Life With Tourette's Syndrome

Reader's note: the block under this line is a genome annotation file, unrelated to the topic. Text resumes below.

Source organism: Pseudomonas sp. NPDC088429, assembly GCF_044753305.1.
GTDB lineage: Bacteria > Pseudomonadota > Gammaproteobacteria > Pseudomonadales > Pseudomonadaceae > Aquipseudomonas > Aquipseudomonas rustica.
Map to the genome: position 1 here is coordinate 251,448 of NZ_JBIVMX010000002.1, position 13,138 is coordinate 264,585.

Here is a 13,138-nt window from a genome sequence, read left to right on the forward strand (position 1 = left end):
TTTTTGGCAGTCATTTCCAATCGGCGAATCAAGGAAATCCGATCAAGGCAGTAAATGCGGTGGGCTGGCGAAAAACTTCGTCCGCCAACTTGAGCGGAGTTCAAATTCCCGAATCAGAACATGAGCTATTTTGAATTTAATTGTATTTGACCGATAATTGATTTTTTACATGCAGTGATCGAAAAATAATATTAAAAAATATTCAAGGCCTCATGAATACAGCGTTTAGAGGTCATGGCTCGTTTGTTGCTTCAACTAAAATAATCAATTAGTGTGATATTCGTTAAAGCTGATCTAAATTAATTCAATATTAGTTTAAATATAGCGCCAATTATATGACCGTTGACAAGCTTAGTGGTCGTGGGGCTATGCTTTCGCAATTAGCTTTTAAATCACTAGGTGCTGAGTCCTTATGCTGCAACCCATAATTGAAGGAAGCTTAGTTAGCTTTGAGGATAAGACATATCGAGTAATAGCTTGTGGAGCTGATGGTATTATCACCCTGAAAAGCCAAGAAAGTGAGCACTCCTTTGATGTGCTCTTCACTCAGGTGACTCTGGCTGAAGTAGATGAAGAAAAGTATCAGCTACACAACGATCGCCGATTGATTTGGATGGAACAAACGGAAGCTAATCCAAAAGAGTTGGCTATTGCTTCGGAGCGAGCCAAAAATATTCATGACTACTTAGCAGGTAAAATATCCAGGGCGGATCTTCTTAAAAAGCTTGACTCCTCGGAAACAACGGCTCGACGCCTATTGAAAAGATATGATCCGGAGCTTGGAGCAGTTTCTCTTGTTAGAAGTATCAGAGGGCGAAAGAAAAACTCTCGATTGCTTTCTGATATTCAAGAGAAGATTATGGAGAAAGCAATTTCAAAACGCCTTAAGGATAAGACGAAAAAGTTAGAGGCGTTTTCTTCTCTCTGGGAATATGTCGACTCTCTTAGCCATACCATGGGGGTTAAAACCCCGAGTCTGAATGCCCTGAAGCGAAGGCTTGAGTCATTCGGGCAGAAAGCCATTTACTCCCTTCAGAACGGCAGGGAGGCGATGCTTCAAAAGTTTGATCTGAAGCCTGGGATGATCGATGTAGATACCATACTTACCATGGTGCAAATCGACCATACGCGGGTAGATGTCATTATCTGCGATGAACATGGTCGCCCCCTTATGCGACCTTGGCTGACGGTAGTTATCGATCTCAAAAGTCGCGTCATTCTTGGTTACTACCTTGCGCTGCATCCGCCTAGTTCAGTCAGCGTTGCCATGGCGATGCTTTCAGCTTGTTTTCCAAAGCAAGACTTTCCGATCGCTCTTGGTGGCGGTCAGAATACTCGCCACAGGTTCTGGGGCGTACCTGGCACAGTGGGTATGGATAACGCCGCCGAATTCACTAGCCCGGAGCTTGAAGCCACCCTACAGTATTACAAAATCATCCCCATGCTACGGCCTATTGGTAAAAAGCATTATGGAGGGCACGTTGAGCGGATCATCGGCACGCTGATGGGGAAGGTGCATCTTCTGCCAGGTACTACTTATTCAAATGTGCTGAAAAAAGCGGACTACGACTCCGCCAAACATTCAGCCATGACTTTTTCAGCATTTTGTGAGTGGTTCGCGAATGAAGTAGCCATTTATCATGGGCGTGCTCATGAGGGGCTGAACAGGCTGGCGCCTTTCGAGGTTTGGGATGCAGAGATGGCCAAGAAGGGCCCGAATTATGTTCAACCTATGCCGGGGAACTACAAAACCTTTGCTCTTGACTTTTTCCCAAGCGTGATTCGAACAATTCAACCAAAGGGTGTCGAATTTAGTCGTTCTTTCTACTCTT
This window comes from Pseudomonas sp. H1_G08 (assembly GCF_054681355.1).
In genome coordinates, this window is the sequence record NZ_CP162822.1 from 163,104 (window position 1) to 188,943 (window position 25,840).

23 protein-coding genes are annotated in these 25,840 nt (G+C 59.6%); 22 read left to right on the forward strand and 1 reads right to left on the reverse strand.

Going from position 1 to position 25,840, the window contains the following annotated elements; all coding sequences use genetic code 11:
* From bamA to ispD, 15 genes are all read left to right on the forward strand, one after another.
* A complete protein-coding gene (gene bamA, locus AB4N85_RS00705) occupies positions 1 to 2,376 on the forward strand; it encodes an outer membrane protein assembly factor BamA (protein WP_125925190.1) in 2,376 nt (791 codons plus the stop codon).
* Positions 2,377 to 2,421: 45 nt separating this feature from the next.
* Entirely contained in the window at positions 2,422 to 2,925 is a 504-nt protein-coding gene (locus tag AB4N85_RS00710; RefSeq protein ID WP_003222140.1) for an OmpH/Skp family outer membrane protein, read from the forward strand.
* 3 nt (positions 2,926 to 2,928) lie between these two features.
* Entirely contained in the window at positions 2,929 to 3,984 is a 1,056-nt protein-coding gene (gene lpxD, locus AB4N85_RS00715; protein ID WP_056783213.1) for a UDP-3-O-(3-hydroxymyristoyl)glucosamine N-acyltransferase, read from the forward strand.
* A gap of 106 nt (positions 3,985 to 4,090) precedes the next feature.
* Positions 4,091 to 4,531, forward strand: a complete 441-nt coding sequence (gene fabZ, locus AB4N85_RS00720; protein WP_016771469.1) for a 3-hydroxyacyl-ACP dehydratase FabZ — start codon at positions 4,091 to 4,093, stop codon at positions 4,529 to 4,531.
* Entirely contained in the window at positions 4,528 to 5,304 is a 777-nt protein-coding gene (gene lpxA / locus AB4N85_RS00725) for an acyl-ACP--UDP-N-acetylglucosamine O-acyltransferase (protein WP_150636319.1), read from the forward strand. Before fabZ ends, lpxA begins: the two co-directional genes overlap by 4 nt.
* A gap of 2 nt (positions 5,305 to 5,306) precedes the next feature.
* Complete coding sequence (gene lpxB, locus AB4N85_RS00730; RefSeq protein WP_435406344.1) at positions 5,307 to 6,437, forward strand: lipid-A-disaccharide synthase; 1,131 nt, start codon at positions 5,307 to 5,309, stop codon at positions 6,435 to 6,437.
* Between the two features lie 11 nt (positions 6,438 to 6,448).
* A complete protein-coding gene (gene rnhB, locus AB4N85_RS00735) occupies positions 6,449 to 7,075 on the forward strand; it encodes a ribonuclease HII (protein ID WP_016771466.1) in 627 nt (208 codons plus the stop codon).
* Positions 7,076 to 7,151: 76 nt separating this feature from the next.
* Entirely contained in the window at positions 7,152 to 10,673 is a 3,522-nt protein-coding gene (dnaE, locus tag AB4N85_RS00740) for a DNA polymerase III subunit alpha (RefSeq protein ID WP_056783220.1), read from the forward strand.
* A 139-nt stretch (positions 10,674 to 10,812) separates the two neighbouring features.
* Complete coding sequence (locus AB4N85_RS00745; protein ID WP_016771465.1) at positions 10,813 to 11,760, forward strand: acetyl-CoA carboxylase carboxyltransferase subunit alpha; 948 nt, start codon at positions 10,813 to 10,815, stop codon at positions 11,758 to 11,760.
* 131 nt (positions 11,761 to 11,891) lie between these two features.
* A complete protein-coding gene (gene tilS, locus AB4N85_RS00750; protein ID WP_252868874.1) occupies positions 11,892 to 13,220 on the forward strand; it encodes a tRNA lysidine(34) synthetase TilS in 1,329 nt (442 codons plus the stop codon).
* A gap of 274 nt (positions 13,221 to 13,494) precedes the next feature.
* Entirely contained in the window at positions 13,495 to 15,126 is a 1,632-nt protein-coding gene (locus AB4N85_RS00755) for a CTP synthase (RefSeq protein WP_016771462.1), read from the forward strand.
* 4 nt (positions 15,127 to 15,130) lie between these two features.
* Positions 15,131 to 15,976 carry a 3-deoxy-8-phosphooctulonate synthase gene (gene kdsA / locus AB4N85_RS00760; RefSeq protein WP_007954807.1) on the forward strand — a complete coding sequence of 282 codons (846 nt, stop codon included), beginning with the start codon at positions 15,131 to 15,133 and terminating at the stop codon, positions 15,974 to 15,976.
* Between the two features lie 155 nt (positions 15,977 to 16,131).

Adam Ward Seligman likes to tell the story about the guy who hears about a mystic who can walk on water. "So the guy goes to the mystic and says, 'I want to walk on water, too.' The mystic says, 'It's really easy. You eat these foods, you say these prayers, and then you can walk on water.' Guy says, 'Great.' Then the mystic says, 'Oh, one other thing: Don't think about monkeys.'"Seligman smiles. The irony, of course, is that if you warn someone not to think about something, he won't be able to help thinking about it. It's a catch Seligman, who's 35, and his wife, Julie Ann Furger, 30, understand well, which is why Don't Think About Monkeys is the name Adam gave to a book he co-wrote and to his and Julie's online magazine ( Echolalia Press is the publishing company they run from their Santa Rosa, Calif. apartment, and both publications are written primarily for people with Tourette's Syndrome, a disease Adam and Julie both have.We're sitting on the grass on a nice fall day and Adam is explaining the "monkey" irony. "For somebody with Tourette, if you don't think about your tics, you don't do them as much. The 'psychic Tourette thing,' we call it." But not thinking about Tourette isn't easy. "I irritate myself with my vocal tics," Julie says. "Sometimes I say inside myself, Can't you just shut up? And Adam gets irritable with the really loud shouts." Adam and Julie both have involuntary motor and vocal tics, including coprolalia, or shouting obscenities, but Julie's symptoms currently are worse.Still, being home together with their cats, dog and snake mitigates their symptoms. "When I lie on the green lawn and watch my cat hunt, I'm totally quiet and tranquil," Julie says. Predictably, it's going out into the world with its stresses, its strangers, and their rude stares, that makes life difficult for Adam and Julie, although their skins are a lot thicker now than when they were younger. "I used to be really scared of people, and I was terrified to go to school," Julie recalls of her teenage years, before she was formally diagnosed, but after the first symptoms appeared. "I didn't want to draw attention to myself, so I made damned sure that people didn't hear me. I can hold in a tic for a period of time."They're in Berkeley for the day, at the downtown main library, where they're guest speakers at a Tourette's support group, held in a meeting room off the children's section. Tots are running around with Dr. Seuss books, and older kids are reading at little tables just outside the room. "I was terrified to come in here," Julie says, glancing at the kids. She was afraid some scatological words might come bursting out of her mouth on their own accord in public. Adam just chuckles and says, "I think it's hilarious that they're having this in the library." The support group members who show up include five mothers and a dad of Tourette children, and one TS kid, a bright-eyed, happy boy who seems to be about 11 years old. Most of the parents have never met Adam or Julie, and are here not only to ask them questions, but, it seems to me, to scrutinize them for clues as to what kind of people their children might grow up to be -- surely a matter of no small concern to them.The two-hour discussion revolves around the minutae of the Tourette community. Any Touretter, or any parent of a Touretter, will have a vast knowledge of pharmaceuticals, of SSRIs and other anti-depressants, of Moban and Haldol and Deprenyl and dosages and side effects. Another inevitable part of any Tourette discussion centers around doctors. Things can get downright gossipy. Even in a region as large as the San Francisco Bay Area, the physicians who specialize in Tourette and associated illnesses are few in number, and older Touretters like Julie and Adam, who have been in and out of their offices for years, have definite opinions. When one mom says she's been bringing her Tourette daughter to a Dr. L., Julie grimaces comically and makes a thumbs-down motion. "Misogynist," Adam cries out. Another mom calls Dr. L. "a lost cause." Everyone laughs; here, they're family. One young couple, whose teenaged child was just recently diagnosed, and whose faces and body language betray sleepless nights and anxiety-filled days, wonder how to find the right physician. The more experienced moms, and Adam and Julie (who are trying to have their own first child), agree that the two fragmented ways many doctors view Tourette -- what Adam calls the "crazy parent" theory vs. the "you need drugs" approach -- both are inferior to "the holistic view," which sees the Touretter as more than just his disease.Later, after the meeting, this point comes up again. I had been asking Adam and Julie about their medications -- how much they spend on drugs, how often they take them -- when Adam, normally the friendliest of people, becomes irritated. "I mean, no matter when I'm interviewed, it always comes down to, 'He swears and spits and takes a lot of drugs,' and it never gets down to the fact that I've been a professional writer half my life, that I've published 300 non-Tourette articles, and written for 40 different publications.""WE ARE NOT OUR MEDICATIONS!" Julie says, in what I take to be a deliberate rephrasing of the Elephant Man's, "I am not an animal!" Then she reproaches me with a question. "Why are you talking about our medication and how many pills? It's like, that's not what we're about.""Now you're making me feel defensive," I say, asking if I might explain myself."Okay, please do," Julie says. If anything, she's friendlier, more accommodating than her husband. "If you guys didn't have Tourette," I say, "if you were just two regular people working in a bank, you wouldn't be here being interviewed by me or anyone else. The reason you're being interviewed is because you have Tourette, and people have some interest in that. It's my obligation to tell them about what your life is like, and part of that is the pills and the health insurance and the money. You have to be fair.""That's true," Julie muses. Then Adam says, "But part of what triggered your interest in this article was, 'Married couple with Tourette have publishing house that only publishes people with Tourette.' In my eyes, this is an affirmative action story about writing; not a medical story.""Okay," I say, "let's talk about your business." The couple started Echolalia Press so Adam could have more control over his books. His first, Echolalia, which was published by another company, "was severely edited, the marketing was a disaster, and my royalties suffered," Adam says. (Echolalia is another Tourette symptom. It means repeating someone else's last words.) The company has now expanded to include the writings of others, including the young Lesbian writer from Northampton, Emma Morgan, who also has Tourette. Julie, too, has started to publish, not the writings from her private journal but poetry. Her poems, which are mainly about herself and her marriage, have as their subtext womanhood, a source of power that, as a Wiccan, Julie is very much in touch with. In A Woman Takes a Lover, she writes: "Woman takes a lover to her Head, / There, her mind alights with Fire; / Friendship and Intellect align in mutual Respect: / Communication, her natural Power./ But when the same woman takes a lover to her bed, / Her Sexuality finally Unleashed, / She'll forge great Rivers of energetic Lust: / Sensualness, her natural Expression."Julie is clearly the more Dionysian of the two, Adam, the more cerebral. Both are very bright. They tend to finish each other's sentences, Julie more so than Adam, which must have been a problem at first, because now they have developed protocols and rituals of courtesy and apology when one cuts the other off. "I'm sorry," one will say, or, "No, you go first." "If someone starts a sentence, I know what they're going to say most of the time," Julie says. She is aware of this habit, and will frequently ask the voluble Adam for permission to interrupt him in order to say something. But Adam will just as frequently allow as to how Julie is a better, more natural poet than he, and can express subtler thoughts -- a frank admission from a man who admits to desiring to write The Great American Novel.I ask if having Tourette can be a blessing, and it's like hitting the jackpot. "Yes!" Julie proclaims. "I like to describe it as the sacred and the profane," she says, her words punctuated by scatologies. In fact, Julie believes Touretters tend to be more intelligent than average people, although Adam has his doubts about that. "A lot of parents think that just because their child has Tourette, they're gifted as well, but it's not a straight trade," he says. Julie holds her ground. "They do tend to be extra-intelligent. And very creative. Touretters think fast, and move fast."They both agree the disease has its advantages. "Tourette is not a deficit. It's an additive disorder. We have an extra thing," Adam says. "Pure energy," Julie interjects. When they get excited, the tics increase. Now, they're both excited. "We do more than the average person," Adam says, ticking and spraying. "Because of the obsessive-compulsiveness, the drive, the fascination with tactile objects, it's an extra." Glancing at his wife, he says, "We sometimes jokingly call it 'Tourette sapiens.' Maybe we're the next stage in human evolution. Julie thinks we are." "That's not very flattering to the rest of us," I say, smiling."You've got to understand, we've been put down for having this, stigmatized, shunned, rejected, ridiculed," Julie says, with intensity. Adam jumps in. "White American, white bread male Republican Christians have been the dominant culture in this country for years, but maybe..." Now Julie is cutting him off. "Did you know that refined white bread takes all the nutrients, the fiber, the substance, the goodness out of it, and makes it weaker?" She's speaking very rapidly now, the ideas are flying. Adam, too. There are references to Malraux, to Einstein. "Cunt, cunt!" Julie coprolaliates. "Satan! Fuck!" Adam is involuntarily spitting so profusely, the grass at our feet is covered with a white matting of foam. "This is," Julie says, finally, "an opportunity for all society to learn that a disease does not cancel out a person or their expression!"Adam calls Tourette "a neurological, genetically-based disorder with psychiatric symptoms." He, like most Touretters, flatly rules out a purely psychiatric explanation for Tourette, or for any mental illness for that matter, and subscribes instead to the theory that all are caused by mutations of our genes. Freud and psychoanalysis, Adam says, are "dangerous."But the odd, often bizarre behaviors that people with Tourette display, can make others feel it is not so much physically-based as a mental abnormality. Some even refuse to recognize Tourette as a disease, as such, and think Touretters are simply acting out -- deliberately choosing to be shocking, offensive or provocative. Adam recalls a time he went into a Berkeley bookstore that was selling one of his books. He began ticking; the manager tried to throw him out. Adam showed her the book and explained the situation, "but she said she didn't believe the disease existed," he says. He had to leave the store.The syndrome was named for a French physician, Georges Gilles de la Tourette, who described it in 1885 (and who, ironically, worked for a time with Sigmund Freud). It usually manifests early. Julie can recall symptoms in herself before the age of 1, but typically, it strikes children at around age seven. It crosses racial and ethnic lines with impunity, although it does affect three times as many males as females. The Tourette child will develop an eye blink or a head tic, or insist on touching objects in ritualistic ways. Vocal tics, like barking, throat clearing and sniffing or the spitting that Adam calls "non-verbal coprolalia," may also be symptoms. Actual coprolalia occurs later, when the child has internalized "taboo" words. Many things about Tourette are puzzling, but one of the most mystifying is the range of symptoms scientists currently classify within the disease.In addition to coprolalia, echolalia and motor tics, they include palilalia (repeating one's own last words), and echokinesis (repeating the movements of others). Obsessive thoughts also occur in some individuals. In recent years, researchers have also come to believe that other behavioral disorders such as obsessive-compulsive disorder, attention deficit disorder, hyperactivity, and even some learning disabilities may be related to, or symptomatic of, Tourette. Like AIDS, Tourette is a syndrome -- an official classification of disorders, and not a distinct disease with picture-perfect clinical manifestations. And, as with AIDS, the list of related disorders can, in the words of one researcher, "spontaneously grow, recede and change over time." A very mysterious illness, indeed.Because of the difficulties in obtaining firm diagnoses, estimates of the number of Touretters in the United States vary, from a low of 100,000 to a high of 3.5 million. The shift in thinking away from psychological causes to physical ones -- not just among Touretters themselves, but also the scientific community -- has come about because of an increasingly persuasive body of evidence. Touretters show abnormal electroencephalograms. Most also have a family history of Tourette, suggesting something genetic; an exciting field of research that is bearing increasingly fruitful results is the search for Tourette's candidate mutated genes. Both Adam and Julie have relatives who had Tourette, or something that looked a lot like it, and it runs in Adam's family on both his parents' sides. That makes Adam what Touretters call "fully loaded" for the disease -- he had to come down with it. It also means that if Adam and Julie ever have a child, the baby will be fully loaded, too.Treatment for Tourette, like that for other forms of mental illness, for a long time consisted of psychological interventions: psychotherapy, behavior modification, hypnosis, even exorcism. Julie's parents, who were Roman Catholic, for a time thought she might be possessed. She remembers, with distaste, an episode. "They took me to a parapsychologist -- as you can tell, I'm still very angry about this -- and he was sort of a quack. He tested me, and I'm surpressing, I'm not ticking in the room with him, and he says, 'You shouldn't wear red or dark colors.' Something like that, I don't know." Such was the ignorance that surrounded Tourette. But the discovery of the antipsychotic drug haloperidol in 1961, which had a dramatically successful effect in treating Touretters, turned the psychological model on its ear.Haloperidol (brand name Haldol) is a curious and amazing drug. It was one of the first of a generation of antipsychotics that appeared in the '60s, and which were so effective at ameliorating the symptoms of mental illnesses like schizophrenia and hallucinations that they forced scientists to consider the notion that such disorders were based on physical, not mental, abnormalities; the term "organic mental disorder" was invented to express this very concept. How haloperidol works is unknown; it seems to impair the production of dopamine, a neurotransmitter chemically related to "speed" that helps transmit messages in the central nervous system. But that haloperidol works is unquestioned. It is, to use an unscientific word, a downer. If you are displaying psychotic behaviors -- if you are manic, aggressive, agitated, hyperactive, compulsive, hallucinating -- Haldol usually will relieve your jitteriness. If you are a Touretter, it similarly runs interference on the tics and shouting -- it tamps down the "pure energy" Julie speaks of, like cutting off oxygen from a fire. Haloperidol is, more accurately, a neuroleptic. Like barbituates, anesthetics and other central nervous system depressants, it makes people who take it feel as if they were underwater. For this reason, many individuals for whom it is indicated shy away from Haldol and related drugs, including Julie, because it can make them feel sluggish and leaden. "I'm resistant to taking my medicine because it makes me really sleepy and I can't accomplish as much. So I try to put it off," she says. Of course, when Julie puts off taking her medication, which can cost both her and Adam up to $600 a month beyond what their health insurance pays for, her symptoms get worse, and Adam becomes more irritated with the shouting. It's a vicious cycle. The cost of their medications also means that money is tight in the Seligman-Furger household. The phone is often disconnected because Adam and Julie can't afford to pay their bill; as Adam says, "We make choices that medication and rent come before communication." That makes succeeding at the family business, Echolalia Press, all the more urgent, which is why Adam and Julie feel the need to market it whenever they can. When they speak at Tourette support groups or conventions, they bring their current publications with them and sell them, as Adam points out, "at full retail," rather than the discount prices his former publisher sold them for. The desire to succeed at their chosen career is also a reflection of their determination to work for themselves, to never again have to work for someone else. Both have been there, done that, with painful results. Julie, who used to work at a cafe in Petaluma, tells the following typical story, which occurred shortly before she was diagnosed, at the age of twenty-four. "I had to have a job to earn money. So I'm going about my work, trying to keep it in, and not tic. But one day my Tourette wanted out, and my co-workers started hearing me using swear words" -- Here Adam humorously interpolates, "At the lettuce! Satan and the lettuce!"Julie continues. "So they got upset, and people in the cafe complained, and it was very traumatic. When I got diagnosed, I brought in the information in the [Tourette] pamphlet to my manager, and she looked at it and said, 'I just don't believe this exists.' And it was in black and white print." Adam's own experience working in offices -- he was publicity director for a Santa Monica record company, among other things -- also was so stressful that, at one low point in his life, he became an alcoholic, a condition he has now left behind as a member of a recovery program. Now, "I never want to work an office job again," he declares. He receives some money from a trust fund which his father, a television producer responsible for such TV shows as Combatand Shindig," set up. Julie is on Social Security disability, but their combined income is nowhere near enough to support themselves, and so there is that added urgency to make the business succeed. Adam now is branching out, and Echolalia is publishing non-Tourette-related books, particularly in the field of music, especially jazz. Adam is a long-time fan, and is, in fact, rather well known as a jazz reporter. His latest book, just out in December, is entitled Requiem for Orpheus, and is what he calls "an extended jazz elegy" or "jazz poem" for the murdered musician Jaco Pastorius, of the group Weather Report.They will also need more money to raise the baby they hope to have. The subject of parenthood is one that elicits mixed, strong emotions in both Adam and Julie. Like any young couple, they long to start a family, and have a perhaps idealized notion of the role a child will play in their marriage. But some members of their own families are violently opposed to the idea since it is virtually 100 percent certain that any child they produce will have Tourette. I asked Adam and Julie how they felt about bringing a Tourette baby into the world and Adam exploded in uncharacteristic bitterness and anger."Do you find us that defective and repulsive that you're advocating eugenics?" he asked, spitting. He and Julie had had a long, hard day, I knew -- before speaking to the Berkeley group, they'd been at a similar meeting in Stockton, and still had to make the long drive back up to Santa Rosa. They were tired and irritable. But before I could answer, Julie told her husband, "He's playing Devil's advocate!"I replied that I did not necessarily object to their having children, but that, as a writer, it was my obligation to ask the question -- and as a journalist himself, Adam should know that. "Yeah, I understand," Julie said. "The readers are gonna..." But before she could finish her sentence, Adam said, "Well, I think it has to do with the right to choose, and we choose to have children, and no one can tell us not to, not my mother, or my brother, or my sister, or a doctor." Adam is also the more politicized of the two. I could imagine all the people he had mentioned imploring him, in a reasoned, earnest way, not to have a child. And Adam had simply decided to tell them all to kiss off.For all the tales they have to tell, the one Adam and Julie most enjoy relating is a love story: their own. They told me, in rather explicit detail, about their meeting, courtship, dating and first sex. More touching were their mutual fears that long-term romantic love (as opposed to occasional promiscuity) was out of reach for people like them. Listening to Adam and Julie talk about love, and then reading their poetry, gives a palpable sense of the relief that comes with the discovery that love can be real and reciprocated. Many of the poems in The Marriage Vow, their book celebrating the joys of wedded bliss, are, truth to tell, a little saccharine for my tastes:"Love / So simple a word, / Just one syllable / Ah! The married life!" writes Julie, while Adam writes, "My dear... / When you're ready you'll reap / The heady grapes that are caught / in my glass of wine." But it is refreshing, nonetheless, to think that someone, someplace, in a deconstructed and cynical world (and Adam and Julie have as much of a right as anyone to be deconstructed and cynical) still believes enough in love to write poems praising its virtues.